“I am going to tell both of you a secret that only I am aware of. Listen. No, first take a look at this!” Azhvarkadiyan opened the bundle of cloth that he had with him.

The silk epaulet, crown and pearl necklaces that Mathuranthakan was wearing sparkled from inside. “Aha! Prince Mathuranthakar had these on. We just saw him a short time ago,” said Amuthan.

“From where were these obtained,” asked Poongkuzhali.

“They were lying near the fence here. And, please hear the secret I am about to tell you. When I was coming along Vadavaru shore I saw two people speeding on horses. Those horses were left by me here for Vandhiyathevan, and the madman who escaped with him from prison. Even you have met this madman!”

“Yes; I have. Whomever he met, he would carry on about the Pandya tribe’s jeweled crown and diamond necklace.”

“He is the one! On one of the horses speeding along Vadavaru shore was the madman. The person on the other horse appeared to be Prince Mathuranthakar. These objects that were found in the vicinity of this hut prove it.”

“How ridiculous! Why should Mathuranthakar throw away his crown and run away?”

“That is a puzzle to me as well. I am going to inform the chief minister and send people after those on the run. But before that I am afraid a great upheaval is underway.”

“What upheaval?”

“Pazhuvertaraiyars and the petty kings on their side are closing in on Thanjai fort. Kodumabalur Velar, the chief minister and Malaiamman are waiting at the fort’s entrance anticipating them. The emperor’s wish is to have a peaceful discussion to decide about the succession to the throne. It is his command. But before any discussion the Pazhuvertaraiyars will ask, ‘Where is Mathuranthakar?’ When they hear about his disappearance they will pounce on Kodumbalur Velar! They will say that the colonel has killed Mathuranthakar to make sure that Ponniyin Selvar will have the crown. Even if periya Velar denies it, he cannot prove it. There will begin immediately a dangerous civil war. Cholanadu will soon fall apart.”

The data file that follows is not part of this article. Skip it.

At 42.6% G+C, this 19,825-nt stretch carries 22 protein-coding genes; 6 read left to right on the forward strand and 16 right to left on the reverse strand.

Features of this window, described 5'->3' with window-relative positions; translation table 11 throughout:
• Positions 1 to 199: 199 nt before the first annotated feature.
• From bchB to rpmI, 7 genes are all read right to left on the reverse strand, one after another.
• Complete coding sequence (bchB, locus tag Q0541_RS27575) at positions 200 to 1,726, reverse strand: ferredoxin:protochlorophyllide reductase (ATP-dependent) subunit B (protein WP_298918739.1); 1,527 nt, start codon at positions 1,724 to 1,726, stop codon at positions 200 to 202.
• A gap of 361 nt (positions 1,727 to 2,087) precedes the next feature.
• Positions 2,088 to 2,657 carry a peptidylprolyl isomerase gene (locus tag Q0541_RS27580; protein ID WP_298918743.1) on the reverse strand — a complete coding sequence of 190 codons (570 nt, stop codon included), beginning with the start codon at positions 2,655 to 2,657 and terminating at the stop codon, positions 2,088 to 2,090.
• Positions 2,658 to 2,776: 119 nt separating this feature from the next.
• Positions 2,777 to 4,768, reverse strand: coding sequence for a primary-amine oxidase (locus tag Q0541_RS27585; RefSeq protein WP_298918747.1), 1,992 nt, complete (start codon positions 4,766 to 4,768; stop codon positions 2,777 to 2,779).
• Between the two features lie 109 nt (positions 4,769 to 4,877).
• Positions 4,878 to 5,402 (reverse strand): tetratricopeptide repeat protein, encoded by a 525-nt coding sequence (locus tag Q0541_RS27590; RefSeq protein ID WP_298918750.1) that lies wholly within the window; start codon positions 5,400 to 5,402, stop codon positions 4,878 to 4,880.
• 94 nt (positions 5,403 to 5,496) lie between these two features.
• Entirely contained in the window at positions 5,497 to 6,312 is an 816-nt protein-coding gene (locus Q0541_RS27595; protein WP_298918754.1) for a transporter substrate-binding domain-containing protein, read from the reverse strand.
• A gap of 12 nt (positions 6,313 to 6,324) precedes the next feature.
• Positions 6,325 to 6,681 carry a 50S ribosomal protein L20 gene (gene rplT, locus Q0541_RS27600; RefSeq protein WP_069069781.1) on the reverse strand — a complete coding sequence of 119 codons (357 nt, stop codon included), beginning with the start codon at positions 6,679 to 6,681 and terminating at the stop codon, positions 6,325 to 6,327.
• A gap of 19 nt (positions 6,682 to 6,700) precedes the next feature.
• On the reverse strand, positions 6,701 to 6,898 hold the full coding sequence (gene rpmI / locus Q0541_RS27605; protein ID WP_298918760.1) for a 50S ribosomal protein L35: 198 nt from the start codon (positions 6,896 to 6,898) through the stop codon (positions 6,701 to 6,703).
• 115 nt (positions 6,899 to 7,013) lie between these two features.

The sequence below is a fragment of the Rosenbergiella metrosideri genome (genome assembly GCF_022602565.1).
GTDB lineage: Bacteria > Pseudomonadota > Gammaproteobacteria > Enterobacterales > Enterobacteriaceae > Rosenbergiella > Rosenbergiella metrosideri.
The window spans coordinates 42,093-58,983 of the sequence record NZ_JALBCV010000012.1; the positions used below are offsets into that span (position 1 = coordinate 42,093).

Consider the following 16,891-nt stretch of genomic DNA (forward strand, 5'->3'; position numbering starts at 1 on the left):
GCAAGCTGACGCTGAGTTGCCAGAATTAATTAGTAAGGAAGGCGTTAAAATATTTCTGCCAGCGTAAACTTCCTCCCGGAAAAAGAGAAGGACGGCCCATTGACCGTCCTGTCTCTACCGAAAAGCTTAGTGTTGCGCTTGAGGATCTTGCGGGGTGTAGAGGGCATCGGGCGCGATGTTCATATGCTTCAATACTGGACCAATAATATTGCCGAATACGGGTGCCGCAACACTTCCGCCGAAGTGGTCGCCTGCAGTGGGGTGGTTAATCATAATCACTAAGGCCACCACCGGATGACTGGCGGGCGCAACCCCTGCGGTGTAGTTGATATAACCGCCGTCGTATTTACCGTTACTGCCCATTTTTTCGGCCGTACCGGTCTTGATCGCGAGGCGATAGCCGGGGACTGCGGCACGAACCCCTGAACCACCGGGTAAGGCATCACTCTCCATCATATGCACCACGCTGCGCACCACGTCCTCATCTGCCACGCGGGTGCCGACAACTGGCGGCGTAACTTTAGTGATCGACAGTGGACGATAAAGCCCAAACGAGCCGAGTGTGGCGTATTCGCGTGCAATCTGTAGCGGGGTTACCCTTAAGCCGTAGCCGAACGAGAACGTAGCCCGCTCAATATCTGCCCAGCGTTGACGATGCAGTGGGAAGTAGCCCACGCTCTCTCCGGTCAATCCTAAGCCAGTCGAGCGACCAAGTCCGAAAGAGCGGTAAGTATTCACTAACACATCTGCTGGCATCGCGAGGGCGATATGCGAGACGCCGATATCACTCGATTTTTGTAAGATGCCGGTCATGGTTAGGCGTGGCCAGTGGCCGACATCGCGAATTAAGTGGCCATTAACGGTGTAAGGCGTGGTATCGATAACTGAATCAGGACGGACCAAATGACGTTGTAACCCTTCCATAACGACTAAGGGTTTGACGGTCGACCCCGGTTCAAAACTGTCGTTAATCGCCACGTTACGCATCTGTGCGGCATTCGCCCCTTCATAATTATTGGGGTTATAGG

“Before that we would have left this place!”

“Devi! That is impossible!”

“Then what are you saying?”

“Let Senthan Amuthan wear the crown and jewels for now. I will bring the elephant that brought Ponniyin Selvar. Let him ride on it. I will have my men walking in front and behind shouting, ‘Long live Mathuranthakar!’ The palankeen that Mathuranthakar came on is also here. We will close the curtains and put Vandhiyathevan inside it. Devi! You can walk beside the palankeen. Leave the rest to me,” said Azhvarkadiyan.

“What sort of a ludicrous idea is this,” said Senthan Amuthan.

“Just a crown on his head will disguise him,” said Poongkuzhali.

“In the night who can recognize who is on the elephant?People will look closely only if they have a reason to doubt. I will go with you. It is my responsibility to take all of you into the fort to the chief minister’s residence. There is no other way to save the Varnar tribe warrior!”